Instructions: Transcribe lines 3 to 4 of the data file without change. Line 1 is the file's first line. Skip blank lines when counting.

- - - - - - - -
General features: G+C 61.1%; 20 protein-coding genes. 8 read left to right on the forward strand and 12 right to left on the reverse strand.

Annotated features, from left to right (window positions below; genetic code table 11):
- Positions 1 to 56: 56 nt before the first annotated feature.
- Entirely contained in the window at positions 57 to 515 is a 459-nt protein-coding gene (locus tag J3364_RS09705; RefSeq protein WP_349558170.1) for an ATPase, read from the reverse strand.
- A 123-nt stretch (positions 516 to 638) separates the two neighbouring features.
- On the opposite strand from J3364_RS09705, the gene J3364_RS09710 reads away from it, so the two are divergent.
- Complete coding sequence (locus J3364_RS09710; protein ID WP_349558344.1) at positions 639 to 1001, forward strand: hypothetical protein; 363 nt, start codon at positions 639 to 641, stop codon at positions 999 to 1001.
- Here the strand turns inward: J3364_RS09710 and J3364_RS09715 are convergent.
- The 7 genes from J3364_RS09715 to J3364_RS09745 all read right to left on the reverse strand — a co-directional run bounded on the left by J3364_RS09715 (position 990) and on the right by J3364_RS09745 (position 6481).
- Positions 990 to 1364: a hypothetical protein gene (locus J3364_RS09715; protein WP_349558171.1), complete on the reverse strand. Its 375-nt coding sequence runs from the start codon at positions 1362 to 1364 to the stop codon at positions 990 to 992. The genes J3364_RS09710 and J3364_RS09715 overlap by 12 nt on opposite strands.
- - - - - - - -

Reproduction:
- Positions 1 to 56: 56 nt before the first annotated feature.
- Entirely contained in the window at positions 57 to 515 is a 459-nt protein-coding gene (locus tag J3364_RS09705; RefSeq protein WP_349558170.1) for an ATPase, read from the reverse strand.